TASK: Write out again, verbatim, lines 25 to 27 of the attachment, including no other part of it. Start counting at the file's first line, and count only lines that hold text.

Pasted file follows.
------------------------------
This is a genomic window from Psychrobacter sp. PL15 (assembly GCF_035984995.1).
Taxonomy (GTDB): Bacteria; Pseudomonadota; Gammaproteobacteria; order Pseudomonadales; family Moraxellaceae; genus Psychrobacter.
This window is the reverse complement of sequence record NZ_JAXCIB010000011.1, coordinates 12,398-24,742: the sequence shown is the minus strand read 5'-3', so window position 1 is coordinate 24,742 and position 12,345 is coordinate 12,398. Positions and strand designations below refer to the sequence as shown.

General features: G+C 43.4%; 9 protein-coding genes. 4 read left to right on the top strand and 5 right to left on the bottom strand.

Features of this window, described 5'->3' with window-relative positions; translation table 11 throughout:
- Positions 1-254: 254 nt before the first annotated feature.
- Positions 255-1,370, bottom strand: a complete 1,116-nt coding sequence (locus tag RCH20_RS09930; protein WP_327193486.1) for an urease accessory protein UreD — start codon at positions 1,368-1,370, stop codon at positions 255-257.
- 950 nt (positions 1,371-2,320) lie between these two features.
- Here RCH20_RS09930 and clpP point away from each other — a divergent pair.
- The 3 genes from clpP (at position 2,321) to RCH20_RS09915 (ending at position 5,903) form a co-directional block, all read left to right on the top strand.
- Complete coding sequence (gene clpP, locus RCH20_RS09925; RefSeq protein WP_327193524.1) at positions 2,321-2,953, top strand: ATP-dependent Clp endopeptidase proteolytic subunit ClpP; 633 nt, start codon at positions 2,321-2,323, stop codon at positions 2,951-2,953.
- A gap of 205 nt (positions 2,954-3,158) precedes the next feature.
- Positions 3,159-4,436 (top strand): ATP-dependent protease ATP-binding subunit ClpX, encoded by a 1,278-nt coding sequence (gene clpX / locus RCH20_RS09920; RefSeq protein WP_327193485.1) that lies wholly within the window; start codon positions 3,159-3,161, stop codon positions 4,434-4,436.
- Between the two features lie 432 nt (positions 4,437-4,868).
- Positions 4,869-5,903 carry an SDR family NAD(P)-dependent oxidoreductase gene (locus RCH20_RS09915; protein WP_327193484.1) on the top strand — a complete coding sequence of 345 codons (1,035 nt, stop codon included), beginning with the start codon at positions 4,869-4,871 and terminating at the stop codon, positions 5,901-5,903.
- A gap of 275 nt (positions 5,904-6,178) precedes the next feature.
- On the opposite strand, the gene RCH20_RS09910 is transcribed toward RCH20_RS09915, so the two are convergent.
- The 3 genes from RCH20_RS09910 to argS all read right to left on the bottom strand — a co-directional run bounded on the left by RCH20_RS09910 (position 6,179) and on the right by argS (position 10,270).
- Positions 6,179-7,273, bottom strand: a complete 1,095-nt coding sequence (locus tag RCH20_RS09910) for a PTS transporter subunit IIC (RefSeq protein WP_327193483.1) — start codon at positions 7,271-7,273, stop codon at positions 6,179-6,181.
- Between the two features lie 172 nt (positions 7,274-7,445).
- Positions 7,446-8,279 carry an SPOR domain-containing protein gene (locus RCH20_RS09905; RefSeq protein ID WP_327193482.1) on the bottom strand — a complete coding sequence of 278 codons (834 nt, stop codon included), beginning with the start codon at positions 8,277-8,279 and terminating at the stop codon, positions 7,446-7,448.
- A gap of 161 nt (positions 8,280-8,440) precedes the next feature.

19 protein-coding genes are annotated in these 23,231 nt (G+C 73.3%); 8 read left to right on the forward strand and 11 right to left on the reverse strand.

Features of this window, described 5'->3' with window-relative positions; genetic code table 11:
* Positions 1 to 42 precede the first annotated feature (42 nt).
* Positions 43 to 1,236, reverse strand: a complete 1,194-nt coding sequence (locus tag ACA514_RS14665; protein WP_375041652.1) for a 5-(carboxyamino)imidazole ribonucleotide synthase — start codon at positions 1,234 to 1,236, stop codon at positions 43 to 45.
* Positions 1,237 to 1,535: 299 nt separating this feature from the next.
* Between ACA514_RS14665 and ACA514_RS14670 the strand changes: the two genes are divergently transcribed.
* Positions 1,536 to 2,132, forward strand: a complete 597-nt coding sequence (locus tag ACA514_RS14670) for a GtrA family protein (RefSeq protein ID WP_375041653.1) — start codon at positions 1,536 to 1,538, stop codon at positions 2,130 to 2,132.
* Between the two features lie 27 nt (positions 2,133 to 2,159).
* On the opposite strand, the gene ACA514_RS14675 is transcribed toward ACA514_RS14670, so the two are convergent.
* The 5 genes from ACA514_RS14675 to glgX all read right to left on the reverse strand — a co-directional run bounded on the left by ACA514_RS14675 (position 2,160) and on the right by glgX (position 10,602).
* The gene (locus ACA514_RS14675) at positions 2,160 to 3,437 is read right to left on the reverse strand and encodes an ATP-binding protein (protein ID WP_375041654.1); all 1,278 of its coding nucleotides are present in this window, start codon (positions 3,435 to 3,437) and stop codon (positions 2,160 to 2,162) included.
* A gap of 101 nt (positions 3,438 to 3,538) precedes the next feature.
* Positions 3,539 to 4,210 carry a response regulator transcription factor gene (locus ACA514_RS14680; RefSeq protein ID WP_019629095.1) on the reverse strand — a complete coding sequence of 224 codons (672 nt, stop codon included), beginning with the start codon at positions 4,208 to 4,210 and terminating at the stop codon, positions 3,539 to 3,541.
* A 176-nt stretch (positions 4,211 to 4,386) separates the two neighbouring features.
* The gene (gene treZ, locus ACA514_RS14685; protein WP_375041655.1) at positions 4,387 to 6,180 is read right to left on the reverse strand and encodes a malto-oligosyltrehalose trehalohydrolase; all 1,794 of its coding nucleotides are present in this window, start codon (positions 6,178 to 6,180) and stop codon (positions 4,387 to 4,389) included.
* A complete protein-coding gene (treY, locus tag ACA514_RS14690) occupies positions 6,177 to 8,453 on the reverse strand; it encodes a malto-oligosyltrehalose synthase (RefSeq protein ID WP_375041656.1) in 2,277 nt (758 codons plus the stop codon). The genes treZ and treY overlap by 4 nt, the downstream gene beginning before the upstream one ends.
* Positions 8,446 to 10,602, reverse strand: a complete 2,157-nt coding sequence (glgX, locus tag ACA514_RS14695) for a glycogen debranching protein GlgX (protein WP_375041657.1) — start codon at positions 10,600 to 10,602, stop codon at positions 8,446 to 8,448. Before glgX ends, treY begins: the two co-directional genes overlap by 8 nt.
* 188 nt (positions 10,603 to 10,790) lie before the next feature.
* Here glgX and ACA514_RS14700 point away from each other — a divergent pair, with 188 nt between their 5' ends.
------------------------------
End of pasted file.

* Positions 1 to 42 precede the first annotated feature (42 nt).
* Positions 43 to 1,236, reverse strand: a complete 1,194-nt coding sequence (locus tag ACA514_RS14665; protein WP_375041652.1) for a 5-(carboxyamino)imidazole ribonucleotide synthase — start codon at positions 1,234 to 1,236, stop codon at positions 43 to 45.
* Positions 1,237 to 1,535: 299 nt separating this feature from the next.